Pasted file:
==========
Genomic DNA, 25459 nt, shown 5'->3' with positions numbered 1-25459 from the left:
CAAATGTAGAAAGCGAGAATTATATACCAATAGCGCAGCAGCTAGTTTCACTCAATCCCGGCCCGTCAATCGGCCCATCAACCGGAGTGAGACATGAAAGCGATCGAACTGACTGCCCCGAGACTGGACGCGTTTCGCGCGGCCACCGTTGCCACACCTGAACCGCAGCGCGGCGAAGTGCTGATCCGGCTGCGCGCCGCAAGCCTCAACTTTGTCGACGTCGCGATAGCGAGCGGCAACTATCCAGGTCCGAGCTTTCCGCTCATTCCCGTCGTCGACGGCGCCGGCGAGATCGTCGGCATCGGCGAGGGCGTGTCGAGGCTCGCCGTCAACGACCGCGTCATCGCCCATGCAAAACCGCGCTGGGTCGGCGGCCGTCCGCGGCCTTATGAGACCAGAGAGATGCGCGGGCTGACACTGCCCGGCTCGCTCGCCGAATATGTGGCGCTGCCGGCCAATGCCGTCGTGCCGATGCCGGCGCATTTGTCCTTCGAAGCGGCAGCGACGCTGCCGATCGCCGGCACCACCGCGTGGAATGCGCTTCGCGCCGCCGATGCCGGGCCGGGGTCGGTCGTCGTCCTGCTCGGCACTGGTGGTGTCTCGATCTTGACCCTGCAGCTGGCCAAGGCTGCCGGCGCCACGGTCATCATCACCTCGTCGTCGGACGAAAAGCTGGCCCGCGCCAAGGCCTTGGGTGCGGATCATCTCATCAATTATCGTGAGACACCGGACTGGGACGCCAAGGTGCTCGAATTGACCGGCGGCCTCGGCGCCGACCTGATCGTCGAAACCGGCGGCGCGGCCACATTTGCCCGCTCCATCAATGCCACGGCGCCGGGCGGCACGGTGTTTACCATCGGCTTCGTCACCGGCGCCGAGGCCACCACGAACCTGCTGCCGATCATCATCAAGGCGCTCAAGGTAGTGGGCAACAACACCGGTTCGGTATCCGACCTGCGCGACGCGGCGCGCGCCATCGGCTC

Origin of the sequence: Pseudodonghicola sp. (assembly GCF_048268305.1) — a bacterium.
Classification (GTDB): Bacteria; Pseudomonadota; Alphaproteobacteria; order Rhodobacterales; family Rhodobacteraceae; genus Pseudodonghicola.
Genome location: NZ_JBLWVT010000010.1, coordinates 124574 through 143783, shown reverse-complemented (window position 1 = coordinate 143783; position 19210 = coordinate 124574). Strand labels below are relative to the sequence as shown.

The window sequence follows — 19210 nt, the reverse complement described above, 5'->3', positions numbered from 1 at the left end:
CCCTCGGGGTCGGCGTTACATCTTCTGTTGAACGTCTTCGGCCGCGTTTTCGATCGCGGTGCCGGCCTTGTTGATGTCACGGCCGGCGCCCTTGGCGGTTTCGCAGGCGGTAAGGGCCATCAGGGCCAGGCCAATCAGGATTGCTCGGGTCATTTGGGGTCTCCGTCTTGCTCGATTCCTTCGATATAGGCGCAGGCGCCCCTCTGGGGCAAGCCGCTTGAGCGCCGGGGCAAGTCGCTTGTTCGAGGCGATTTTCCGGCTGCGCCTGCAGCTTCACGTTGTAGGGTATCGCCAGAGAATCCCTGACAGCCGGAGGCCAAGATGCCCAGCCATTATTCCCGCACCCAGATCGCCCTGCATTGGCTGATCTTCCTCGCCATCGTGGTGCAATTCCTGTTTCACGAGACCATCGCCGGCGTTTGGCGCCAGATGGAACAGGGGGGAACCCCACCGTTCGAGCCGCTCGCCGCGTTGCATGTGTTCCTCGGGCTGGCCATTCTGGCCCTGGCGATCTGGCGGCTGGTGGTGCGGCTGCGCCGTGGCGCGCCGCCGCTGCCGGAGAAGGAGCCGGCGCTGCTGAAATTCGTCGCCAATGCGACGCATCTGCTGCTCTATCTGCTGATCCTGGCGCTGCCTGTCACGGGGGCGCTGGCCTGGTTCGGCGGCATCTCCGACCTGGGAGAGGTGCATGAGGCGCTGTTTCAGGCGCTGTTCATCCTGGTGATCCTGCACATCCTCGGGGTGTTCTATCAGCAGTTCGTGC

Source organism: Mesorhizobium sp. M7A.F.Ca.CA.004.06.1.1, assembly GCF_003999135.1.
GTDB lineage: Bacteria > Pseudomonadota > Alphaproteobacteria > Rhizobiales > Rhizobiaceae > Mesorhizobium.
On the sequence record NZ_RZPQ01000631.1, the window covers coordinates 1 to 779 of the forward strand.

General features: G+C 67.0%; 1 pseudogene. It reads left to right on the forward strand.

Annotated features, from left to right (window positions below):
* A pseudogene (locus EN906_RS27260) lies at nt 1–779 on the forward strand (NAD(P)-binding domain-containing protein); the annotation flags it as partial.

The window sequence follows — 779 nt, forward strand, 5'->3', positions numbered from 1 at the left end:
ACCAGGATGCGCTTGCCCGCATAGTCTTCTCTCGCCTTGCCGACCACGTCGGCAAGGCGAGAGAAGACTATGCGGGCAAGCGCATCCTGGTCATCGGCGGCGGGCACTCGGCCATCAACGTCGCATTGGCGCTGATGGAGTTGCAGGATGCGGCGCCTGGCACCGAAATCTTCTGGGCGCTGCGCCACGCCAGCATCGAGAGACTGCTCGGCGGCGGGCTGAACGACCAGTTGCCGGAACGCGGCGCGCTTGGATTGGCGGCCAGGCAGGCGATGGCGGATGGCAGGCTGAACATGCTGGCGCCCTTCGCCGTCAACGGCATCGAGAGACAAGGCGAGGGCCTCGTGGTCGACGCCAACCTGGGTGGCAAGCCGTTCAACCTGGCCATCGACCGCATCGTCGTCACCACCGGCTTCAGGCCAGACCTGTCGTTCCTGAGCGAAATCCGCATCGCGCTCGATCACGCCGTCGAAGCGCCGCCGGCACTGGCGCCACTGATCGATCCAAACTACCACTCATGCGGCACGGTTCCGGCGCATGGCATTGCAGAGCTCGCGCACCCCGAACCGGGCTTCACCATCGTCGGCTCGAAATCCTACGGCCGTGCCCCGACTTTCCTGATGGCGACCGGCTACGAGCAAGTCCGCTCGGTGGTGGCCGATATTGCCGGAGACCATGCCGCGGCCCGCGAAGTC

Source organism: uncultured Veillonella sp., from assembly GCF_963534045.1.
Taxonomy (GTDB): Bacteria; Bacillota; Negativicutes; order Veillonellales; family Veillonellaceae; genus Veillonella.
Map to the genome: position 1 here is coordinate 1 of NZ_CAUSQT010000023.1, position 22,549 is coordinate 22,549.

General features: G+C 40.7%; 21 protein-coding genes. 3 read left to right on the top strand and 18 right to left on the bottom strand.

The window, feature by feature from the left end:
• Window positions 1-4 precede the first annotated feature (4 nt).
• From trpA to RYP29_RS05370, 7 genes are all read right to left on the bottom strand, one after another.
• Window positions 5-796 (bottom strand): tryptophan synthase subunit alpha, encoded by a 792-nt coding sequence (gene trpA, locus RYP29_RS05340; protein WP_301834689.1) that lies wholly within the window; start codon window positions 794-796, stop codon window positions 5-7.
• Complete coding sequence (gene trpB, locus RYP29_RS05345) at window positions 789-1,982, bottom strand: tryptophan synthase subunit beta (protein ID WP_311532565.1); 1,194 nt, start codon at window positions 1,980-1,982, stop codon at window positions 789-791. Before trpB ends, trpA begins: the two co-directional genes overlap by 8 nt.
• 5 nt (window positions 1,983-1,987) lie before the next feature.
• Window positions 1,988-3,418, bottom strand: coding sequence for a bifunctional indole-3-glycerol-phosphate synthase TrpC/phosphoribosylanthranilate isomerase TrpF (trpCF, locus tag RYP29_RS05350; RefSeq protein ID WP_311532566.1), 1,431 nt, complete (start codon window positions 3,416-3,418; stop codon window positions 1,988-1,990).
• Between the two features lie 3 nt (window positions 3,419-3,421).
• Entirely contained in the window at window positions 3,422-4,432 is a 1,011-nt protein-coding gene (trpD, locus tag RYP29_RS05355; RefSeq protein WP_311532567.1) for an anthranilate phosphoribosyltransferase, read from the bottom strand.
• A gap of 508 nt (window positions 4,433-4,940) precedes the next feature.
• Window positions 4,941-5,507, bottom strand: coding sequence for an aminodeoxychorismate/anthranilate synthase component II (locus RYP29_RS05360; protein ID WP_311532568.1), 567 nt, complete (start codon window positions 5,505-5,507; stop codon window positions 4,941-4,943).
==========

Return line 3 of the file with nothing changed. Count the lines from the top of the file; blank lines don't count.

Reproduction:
Origin of the sequence: Pseudodonghicola sp. (assembly GCF_048268305.1) — a bacterium.